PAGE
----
‘Her views on this type of relationship have received some strong words. I simply don’t know what would happen if she finds out. Ideally I’d like never to know, but after school I can move out, and once she has no power over me, I’ll do what I like. Anyway, worked up the courage to tell your mum yet?’

Kate shook her head. ‘She won’t care either way, but I just don’t know what to say.’

‘Well, hurry up about it will you,’ Allison said in a mock stern voice, ‘I want at least one place I can go where I don’t have to censor myself.’ Kate gave Allison a look as if to say, ‘I know.’

The bus pulled up, and they began to talk about what their lesson would be for the first day. When they arrived at school, that excitement of being in the final year returned, making the community college seem shiny and new, yet old and familiar.

But when they reached the double entrance doors, Allison saw Mathew. And her good mood vanished as suddenly as it had come. Her heart pounded in her chest and she missed a step. Kate had also seen him, and took Allison’s arm, standing between her and the entrance. Kate walked Allison off into a different direction.

Mathew strolled up to the doors, pushed them open and jumped in front of Allison. He was about Allison’s age and half a foot taller with dark hair extending to his ears. ‘Gooood morning,’ he said, greeting her as an old friend! Allison bowed her head, and looked at the floor, her hair hiding her face.

Kate put her other arm around Allison to pull her away from him, but he ripped it away, ‘I said “Gooood morning”.’ He repeated the phrase with the exact intonation as he had before. Allison mumbled, and the boy leaned in. ‘Sorry, I didn’t hear that?’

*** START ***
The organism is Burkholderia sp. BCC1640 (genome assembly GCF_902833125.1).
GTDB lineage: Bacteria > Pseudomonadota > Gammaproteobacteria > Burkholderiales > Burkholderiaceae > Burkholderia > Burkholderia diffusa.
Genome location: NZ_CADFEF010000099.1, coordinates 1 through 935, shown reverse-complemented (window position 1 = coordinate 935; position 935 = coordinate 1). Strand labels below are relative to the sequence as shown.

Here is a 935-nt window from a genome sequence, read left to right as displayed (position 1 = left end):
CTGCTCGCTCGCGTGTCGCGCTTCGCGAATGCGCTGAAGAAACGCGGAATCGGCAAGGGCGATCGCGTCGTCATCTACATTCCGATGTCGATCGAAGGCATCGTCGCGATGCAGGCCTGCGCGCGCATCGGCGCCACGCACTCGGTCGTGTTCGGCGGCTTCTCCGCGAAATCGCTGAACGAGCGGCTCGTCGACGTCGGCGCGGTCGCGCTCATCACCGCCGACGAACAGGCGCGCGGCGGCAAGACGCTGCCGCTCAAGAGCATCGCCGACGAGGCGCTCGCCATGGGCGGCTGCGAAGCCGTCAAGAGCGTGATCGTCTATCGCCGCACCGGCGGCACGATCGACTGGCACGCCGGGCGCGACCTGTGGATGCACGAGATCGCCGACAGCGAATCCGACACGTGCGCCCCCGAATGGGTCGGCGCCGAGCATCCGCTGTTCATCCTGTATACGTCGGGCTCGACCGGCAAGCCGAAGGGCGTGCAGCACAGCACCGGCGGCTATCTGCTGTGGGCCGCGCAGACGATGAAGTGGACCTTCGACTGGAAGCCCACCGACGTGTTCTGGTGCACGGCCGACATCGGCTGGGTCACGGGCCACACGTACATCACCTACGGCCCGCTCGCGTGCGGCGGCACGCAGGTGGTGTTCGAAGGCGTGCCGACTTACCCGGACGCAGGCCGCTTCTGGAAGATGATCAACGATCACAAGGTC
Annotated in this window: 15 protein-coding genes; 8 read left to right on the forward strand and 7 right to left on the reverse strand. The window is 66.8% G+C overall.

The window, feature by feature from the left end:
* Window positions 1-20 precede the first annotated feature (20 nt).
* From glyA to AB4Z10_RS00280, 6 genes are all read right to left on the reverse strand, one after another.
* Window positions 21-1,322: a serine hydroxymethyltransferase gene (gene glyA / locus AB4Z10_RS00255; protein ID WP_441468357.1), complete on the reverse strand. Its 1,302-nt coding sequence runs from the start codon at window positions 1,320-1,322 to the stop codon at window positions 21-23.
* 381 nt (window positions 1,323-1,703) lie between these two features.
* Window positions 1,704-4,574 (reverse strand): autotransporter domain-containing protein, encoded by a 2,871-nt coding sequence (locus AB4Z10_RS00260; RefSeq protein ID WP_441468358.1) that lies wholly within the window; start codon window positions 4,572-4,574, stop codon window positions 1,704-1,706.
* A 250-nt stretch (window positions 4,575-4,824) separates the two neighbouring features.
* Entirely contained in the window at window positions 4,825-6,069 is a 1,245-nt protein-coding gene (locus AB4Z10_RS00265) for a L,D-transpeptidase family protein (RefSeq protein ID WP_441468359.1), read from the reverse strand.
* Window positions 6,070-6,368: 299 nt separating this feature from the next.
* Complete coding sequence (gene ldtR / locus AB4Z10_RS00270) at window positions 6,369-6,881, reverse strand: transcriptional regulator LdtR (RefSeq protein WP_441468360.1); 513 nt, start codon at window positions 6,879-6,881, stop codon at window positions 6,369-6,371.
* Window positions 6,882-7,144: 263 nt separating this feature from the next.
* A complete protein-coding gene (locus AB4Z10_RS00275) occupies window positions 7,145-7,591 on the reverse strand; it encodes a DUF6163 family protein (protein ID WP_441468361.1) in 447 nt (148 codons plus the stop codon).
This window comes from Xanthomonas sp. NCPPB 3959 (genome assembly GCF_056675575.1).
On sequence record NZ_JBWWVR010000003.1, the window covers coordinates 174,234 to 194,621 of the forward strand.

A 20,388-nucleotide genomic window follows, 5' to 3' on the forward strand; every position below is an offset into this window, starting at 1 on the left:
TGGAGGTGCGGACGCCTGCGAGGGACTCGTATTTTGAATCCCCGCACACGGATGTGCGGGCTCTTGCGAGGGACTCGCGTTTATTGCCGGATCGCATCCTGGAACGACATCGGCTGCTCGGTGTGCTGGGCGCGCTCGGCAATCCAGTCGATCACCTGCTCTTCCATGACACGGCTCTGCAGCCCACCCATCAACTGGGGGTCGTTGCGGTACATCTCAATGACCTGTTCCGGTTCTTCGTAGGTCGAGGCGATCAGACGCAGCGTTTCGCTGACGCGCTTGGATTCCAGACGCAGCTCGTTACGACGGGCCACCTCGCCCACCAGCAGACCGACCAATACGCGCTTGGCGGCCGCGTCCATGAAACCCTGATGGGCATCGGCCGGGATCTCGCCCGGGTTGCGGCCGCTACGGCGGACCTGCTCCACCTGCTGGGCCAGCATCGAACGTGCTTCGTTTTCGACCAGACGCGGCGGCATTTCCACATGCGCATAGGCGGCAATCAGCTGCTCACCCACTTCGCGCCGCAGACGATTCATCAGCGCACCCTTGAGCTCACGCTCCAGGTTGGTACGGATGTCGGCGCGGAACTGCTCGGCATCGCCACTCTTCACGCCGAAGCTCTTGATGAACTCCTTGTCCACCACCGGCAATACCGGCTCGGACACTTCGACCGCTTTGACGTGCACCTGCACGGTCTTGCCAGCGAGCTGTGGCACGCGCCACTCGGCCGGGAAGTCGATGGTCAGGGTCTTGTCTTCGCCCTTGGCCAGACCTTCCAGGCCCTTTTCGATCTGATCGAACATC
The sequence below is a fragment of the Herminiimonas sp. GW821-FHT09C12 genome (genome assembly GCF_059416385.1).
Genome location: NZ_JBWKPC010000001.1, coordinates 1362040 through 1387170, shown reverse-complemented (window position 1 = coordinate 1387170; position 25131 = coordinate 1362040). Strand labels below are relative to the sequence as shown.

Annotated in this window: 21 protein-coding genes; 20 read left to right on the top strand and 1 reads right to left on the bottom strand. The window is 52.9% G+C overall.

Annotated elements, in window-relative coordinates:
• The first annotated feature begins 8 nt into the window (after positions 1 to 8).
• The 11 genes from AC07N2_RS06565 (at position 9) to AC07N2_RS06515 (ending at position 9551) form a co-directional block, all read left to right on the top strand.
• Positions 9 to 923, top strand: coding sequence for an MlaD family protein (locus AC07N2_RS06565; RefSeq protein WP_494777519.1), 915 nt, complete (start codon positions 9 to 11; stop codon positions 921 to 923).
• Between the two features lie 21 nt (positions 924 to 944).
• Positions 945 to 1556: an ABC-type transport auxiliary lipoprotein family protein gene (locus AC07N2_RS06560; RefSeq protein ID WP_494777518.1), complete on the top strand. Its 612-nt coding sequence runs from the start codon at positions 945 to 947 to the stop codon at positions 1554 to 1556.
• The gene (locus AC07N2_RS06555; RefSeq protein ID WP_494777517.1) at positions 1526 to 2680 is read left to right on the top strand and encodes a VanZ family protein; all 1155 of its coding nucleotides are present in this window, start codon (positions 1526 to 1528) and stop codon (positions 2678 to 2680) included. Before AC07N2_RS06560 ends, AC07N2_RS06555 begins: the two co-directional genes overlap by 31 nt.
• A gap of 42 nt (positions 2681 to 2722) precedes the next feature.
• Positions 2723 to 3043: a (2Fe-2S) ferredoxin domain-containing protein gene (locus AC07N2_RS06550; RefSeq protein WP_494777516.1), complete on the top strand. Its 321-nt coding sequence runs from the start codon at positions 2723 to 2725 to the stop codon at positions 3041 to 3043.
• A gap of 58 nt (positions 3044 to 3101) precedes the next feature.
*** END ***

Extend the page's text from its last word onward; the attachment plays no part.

‘G’d m’ning,’ Allison said a little louder, still not looking up.

‘Okay, looks like we have some work to do.’ He took her chin and moved her head up to face his. Not his eyes. Anywhere but his eyes! He moved his head to where she looked, and she nearly lost her footing before looking away again. He chased her gaze around until Allison was forced to look straight into his eyes. A shock of frightened breath filled her lungs, and her vision blurred with the onset of tears. Those eyes! ‘Good. Now, I want you to speak up and speak clearly.’ His voice suddenly became calm and dangerous. ‘Good. Morning.’ Allison tried to move, but those eyes held her in his gaze. Deep in those pupils of his lay something utterly evil. Allison did not know what it was, but it strained to be freed; and if it ever escaped, the power of that being would consume the world in its awesome might. Fire and death would drown the human race until nothing remained but this creature standing on a pile of ash and bone. And Mathew stood at its right hand.